Miaoli school visit to China alleged to be Beijing ploy
Taipei, Oct. 18 (CNA) A Democratic Progressive Party (DPP) legislator on Thursday raised questions about a trip taken by over 100-plus school children, teachers and parents from Miaoli County to China, alleging that the Chinese government provided food, transportation and accommodation to the visitors as part of its united front work.
DPP lawmaker Huang Kuo-shu (黃國書) was referring to an incident in which 108 students, teachers and parents from two schools in Miaoli County went on a trip to China last week, as part of an education exchange program.
Taiwan's Mainland Affairs Council (MAC), which oversees cross-strait affairs, and the Ministry of Education should establish a reporting system for similar activities, Huang said.
The trip came to light when the Taiwanese visitors had to extend their stay after bad weather caused the suspension of ferry services.
Invited by a China-based Taiwanese businessman, a total of 92 students, nine teachers and seven parents from Tung Shiau Elementary School and Tongxiao Junior High School, undertook a 4-day cultural and education exchange trip from Oct. 10-14 to Pingtan County in China's Fujian Province.
The group originally planned to return to Taiwan Oct. 14, but strong northeasterly winds caused the Hai Xia Hao ferry service, which operates between Taiwan and China, to be suspended. As a result, the group has had to remain in Pingtan as of Thursday morning.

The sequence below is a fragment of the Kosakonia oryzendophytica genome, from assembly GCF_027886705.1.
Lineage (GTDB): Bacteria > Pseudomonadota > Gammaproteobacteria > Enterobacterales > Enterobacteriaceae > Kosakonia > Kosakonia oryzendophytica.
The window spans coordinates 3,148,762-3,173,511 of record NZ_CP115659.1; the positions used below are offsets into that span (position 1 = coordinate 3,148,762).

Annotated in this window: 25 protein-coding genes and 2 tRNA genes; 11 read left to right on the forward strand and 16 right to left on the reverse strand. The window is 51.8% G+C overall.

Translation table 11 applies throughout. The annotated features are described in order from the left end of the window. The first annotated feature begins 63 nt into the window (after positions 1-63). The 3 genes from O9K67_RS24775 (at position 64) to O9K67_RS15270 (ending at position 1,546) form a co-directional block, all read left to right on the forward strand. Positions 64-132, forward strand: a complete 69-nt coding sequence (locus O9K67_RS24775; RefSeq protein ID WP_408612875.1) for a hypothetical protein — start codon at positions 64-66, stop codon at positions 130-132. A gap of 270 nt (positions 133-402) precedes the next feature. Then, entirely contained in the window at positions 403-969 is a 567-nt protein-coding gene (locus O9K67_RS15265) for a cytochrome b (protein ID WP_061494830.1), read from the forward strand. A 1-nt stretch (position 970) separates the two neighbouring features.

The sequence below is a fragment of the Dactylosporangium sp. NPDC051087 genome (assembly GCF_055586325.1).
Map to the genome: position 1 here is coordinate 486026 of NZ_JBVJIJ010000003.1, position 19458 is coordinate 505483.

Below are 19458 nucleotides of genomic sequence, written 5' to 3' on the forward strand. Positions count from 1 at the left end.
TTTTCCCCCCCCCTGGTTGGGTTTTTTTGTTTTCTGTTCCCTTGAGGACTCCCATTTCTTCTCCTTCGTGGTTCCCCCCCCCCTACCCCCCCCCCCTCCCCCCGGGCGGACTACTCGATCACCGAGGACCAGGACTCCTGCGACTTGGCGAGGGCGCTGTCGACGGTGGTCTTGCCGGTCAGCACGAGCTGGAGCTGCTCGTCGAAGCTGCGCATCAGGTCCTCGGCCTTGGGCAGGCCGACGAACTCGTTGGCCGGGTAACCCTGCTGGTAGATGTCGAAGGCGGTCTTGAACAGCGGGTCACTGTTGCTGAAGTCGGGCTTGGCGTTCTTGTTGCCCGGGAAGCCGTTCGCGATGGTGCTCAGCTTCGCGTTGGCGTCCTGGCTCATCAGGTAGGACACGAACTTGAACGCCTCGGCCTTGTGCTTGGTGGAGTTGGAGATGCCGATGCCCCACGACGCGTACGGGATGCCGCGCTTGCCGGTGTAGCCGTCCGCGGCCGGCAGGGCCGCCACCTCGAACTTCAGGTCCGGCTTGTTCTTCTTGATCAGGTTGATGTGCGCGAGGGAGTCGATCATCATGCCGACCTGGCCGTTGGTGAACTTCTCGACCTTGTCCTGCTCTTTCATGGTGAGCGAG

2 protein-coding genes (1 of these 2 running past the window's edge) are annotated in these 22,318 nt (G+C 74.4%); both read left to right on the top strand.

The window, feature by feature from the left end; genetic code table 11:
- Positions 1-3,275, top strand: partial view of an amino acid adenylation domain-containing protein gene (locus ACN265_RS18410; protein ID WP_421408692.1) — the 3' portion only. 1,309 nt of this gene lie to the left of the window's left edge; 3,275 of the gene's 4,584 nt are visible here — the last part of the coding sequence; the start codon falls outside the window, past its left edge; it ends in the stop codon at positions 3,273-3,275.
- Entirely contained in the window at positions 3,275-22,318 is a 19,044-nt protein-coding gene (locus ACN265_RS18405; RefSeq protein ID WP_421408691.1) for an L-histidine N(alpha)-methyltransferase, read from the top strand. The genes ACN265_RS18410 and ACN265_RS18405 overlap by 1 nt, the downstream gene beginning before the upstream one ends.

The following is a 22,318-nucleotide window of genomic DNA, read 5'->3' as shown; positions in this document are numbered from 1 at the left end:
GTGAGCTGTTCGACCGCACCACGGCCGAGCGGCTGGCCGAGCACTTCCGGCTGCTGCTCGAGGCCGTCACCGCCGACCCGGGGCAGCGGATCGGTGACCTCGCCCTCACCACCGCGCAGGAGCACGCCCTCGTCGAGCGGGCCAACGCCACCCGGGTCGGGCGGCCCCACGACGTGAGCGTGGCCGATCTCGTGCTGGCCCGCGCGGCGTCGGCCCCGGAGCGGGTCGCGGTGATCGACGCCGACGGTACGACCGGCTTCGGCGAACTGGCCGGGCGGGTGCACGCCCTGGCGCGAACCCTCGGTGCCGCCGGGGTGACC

Tongxiao Junior High School Principal Luo Shih-kan (羅士侃) told CNA over the telephone that the trip was sponsored by a China-based Taiwanese businessman. The group visited a local high school in Pingtan.
The group had planned to return directly to Taiwan on the Hai Xia Hao ferry, but arrangements have now been made for them to first travel to Taiwan's outlying island of Kinmen before taking a flight back to Taiwan, Luo said.
Taiwanese businesspeople in Pingtan have provided food and accommodation for the group during its extended stay in the county, according to Luo.
However, DPP legislator Huang suggested that it was not arranged by a Taiwanese businessman and alleged that the Chinese government provided food, transportation and accommodation to the 100-plus visiting Taiwanese.
He further said the trip was in fact part of China's united front work, noting that it was arranged by a Chinese government organization -- Fujian Province Service Center for Cross-Strait Society Organizations.
Taiwanese students who joined the group were required to pay only NT$1,000 (US$33.2), while all expenses in China including ferry tickets, travel insurance, food, accommodation and transport were paid by the Chinese side despite claims it was sponsored by a China-based Taiwanese businessman, according to Huang.
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